History Repeating: What are the Good and Bad Qualities of Leadership?

Comparing The Prince (Machiavelli, 1992/1513) and The Peter Principle (Peters & Hull, 2009/1969).

Niccolo Machiavelli (1992/1513) wrote about essential positive and negative leadership traits based on his experience with the Popes and Florentine political machinations with the Medici, the Sforza, and the infamous Borgia families. Centuries later, Laurence J. Peter and Raymond Hull (2009/1969) observed and wrote about the lack of strong positive traits they observed in corporate and legislative governance. Their collaboration on organizational leadership is still relevant reading today. The basic premise of their book is that we will be promoted beyond, and because of, our good skills to a place and position where we have few or no skills.

By Peter and Hull (2009/1969)

Both books (the former in a 1992 translation) sound as if they were written today and support rereading. In many ways, they should serve as a warning and model-system for reviewing the differences between current leadership beliefs and ultimate real practices. Though Machiavelli experienced both strong and weak leaders he managed to literally keep his head. The consequences of some of the problems that Peter and Hull describe can lead to a figurative and very public head-chop. Bear in mind, these books were written more than 400 and 50 years ago, respectively.

By Niccolo Machiavelli

On government:

• “Is it smart men putting us on or imbeciles who really mean it?” (P&H)

• “Attaining leadership with limited prowess - Attain the power with ease but hold it with difficulty.” (M)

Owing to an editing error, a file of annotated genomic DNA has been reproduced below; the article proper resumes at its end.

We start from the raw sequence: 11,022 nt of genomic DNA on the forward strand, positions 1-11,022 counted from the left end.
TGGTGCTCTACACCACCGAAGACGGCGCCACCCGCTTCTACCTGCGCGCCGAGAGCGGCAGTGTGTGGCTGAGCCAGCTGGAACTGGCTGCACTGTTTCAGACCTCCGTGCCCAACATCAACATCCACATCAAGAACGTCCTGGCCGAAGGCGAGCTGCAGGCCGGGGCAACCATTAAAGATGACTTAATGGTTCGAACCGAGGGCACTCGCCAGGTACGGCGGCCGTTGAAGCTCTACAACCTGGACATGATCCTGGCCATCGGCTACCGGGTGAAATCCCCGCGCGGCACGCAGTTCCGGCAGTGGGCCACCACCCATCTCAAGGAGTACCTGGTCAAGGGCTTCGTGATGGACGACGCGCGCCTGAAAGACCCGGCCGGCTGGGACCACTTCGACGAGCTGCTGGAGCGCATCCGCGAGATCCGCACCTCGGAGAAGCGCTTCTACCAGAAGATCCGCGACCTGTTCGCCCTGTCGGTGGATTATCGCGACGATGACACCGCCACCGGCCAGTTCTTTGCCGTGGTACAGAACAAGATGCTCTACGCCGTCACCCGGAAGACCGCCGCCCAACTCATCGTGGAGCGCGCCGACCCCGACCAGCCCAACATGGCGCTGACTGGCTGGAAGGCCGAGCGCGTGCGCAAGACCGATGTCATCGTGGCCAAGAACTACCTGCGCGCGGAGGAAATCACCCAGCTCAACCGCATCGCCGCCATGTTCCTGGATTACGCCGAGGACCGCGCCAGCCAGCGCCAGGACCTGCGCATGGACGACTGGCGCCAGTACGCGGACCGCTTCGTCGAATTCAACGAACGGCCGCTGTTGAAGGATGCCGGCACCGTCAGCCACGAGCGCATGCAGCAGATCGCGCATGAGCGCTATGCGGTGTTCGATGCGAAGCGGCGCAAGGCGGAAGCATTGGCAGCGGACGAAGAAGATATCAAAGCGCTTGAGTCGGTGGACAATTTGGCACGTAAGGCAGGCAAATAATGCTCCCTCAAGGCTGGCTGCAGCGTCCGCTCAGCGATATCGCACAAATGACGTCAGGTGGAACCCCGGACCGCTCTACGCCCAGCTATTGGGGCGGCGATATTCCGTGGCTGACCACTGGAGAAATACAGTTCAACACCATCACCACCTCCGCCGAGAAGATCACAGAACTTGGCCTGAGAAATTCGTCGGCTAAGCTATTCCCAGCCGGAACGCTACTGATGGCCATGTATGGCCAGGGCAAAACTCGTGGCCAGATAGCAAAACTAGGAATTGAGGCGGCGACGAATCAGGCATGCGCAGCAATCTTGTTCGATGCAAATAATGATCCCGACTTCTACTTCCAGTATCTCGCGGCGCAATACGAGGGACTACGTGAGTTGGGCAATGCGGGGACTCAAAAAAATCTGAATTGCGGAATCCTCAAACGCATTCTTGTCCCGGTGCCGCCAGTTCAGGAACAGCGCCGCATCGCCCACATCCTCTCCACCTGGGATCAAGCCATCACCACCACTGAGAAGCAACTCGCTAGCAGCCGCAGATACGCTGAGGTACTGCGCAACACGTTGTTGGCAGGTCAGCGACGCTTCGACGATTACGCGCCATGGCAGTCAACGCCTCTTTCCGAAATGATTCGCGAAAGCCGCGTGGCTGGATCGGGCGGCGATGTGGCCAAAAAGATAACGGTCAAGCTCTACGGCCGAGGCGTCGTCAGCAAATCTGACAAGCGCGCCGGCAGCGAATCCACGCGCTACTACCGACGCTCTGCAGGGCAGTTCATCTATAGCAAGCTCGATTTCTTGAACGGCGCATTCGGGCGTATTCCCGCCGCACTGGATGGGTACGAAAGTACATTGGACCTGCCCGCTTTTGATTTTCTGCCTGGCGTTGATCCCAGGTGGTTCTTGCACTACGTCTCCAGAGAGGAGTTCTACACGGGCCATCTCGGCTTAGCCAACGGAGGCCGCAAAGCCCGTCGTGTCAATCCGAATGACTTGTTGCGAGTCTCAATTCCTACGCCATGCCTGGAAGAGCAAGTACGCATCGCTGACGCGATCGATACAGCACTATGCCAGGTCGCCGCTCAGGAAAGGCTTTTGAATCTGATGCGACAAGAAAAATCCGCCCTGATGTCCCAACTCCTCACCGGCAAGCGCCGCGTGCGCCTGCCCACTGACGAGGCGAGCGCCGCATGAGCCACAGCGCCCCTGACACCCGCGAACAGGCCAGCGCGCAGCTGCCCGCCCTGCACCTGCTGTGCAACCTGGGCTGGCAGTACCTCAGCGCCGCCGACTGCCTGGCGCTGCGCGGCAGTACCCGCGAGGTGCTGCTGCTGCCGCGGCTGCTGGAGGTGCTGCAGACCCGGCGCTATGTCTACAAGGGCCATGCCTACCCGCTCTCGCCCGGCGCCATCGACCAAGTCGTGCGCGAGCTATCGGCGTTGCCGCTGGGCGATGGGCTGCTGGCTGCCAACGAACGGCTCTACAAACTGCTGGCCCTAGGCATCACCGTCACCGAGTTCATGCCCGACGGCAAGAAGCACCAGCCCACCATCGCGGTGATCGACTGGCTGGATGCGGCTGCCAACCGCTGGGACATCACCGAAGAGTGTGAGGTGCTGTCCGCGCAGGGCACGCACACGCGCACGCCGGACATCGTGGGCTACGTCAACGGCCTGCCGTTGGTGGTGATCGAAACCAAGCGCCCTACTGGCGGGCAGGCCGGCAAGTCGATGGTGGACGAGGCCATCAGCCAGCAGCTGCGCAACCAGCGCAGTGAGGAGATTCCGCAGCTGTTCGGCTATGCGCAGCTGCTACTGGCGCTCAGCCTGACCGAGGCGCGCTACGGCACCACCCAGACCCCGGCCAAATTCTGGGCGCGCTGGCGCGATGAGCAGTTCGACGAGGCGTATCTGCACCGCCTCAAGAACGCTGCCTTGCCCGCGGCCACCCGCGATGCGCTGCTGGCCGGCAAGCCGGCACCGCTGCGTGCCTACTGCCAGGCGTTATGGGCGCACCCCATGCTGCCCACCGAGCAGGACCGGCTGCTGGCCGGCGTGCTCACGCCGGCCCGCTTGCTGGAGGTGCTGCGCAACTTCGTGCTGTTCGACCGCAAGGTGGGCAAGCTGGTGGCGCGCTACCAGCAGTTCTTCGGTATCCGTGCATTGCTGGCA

On aggression:

• “A prince must have no other subject or thought, nor acquire skill in anything except war, it organizations, and its discipline.” (M)

• “Hatred develops among the followers – for they bear the burden but not the glory.” (M)

• “Every aggressor has a weakness. Find it, engage it – as he would himself.” (M)

On leadership:

• There is a measure of solitude that accompanies authority. (P&H).

• Exceptional leadership cannot make its way in an established hierarchy (P&H)

• Top dog fear – fear that the underdog will become the top dog (P&H).

• The bold will succeed better than the hesitant. Lofty ideas are second to safety seeking strategies (M)

• On praise and blame - “a man who acts virtuously in every way comes to grief among so many who are not virtuous.” (M)

On doing work:

• Those who have not reached their level of incompetence accomplish real work. (P&H)

Finally, Peter and Hull gave fun names to some of the organizational issues they experienced. See anyone you know or work with here?

• Teeter Totter Syndrome - Inability to make decisions

• Tabulatory Gigantism - Bigger desk (bigger office)

• Percussive Sublimation - Being kicked upstairs

• Paternal Instep - Promoting family

• Peter’s Inverts - Always obeys, never decides

• Lateral Arabesque - A move to corporate oblivion with a bigger title.

Dr. Shawn Michael Nichols

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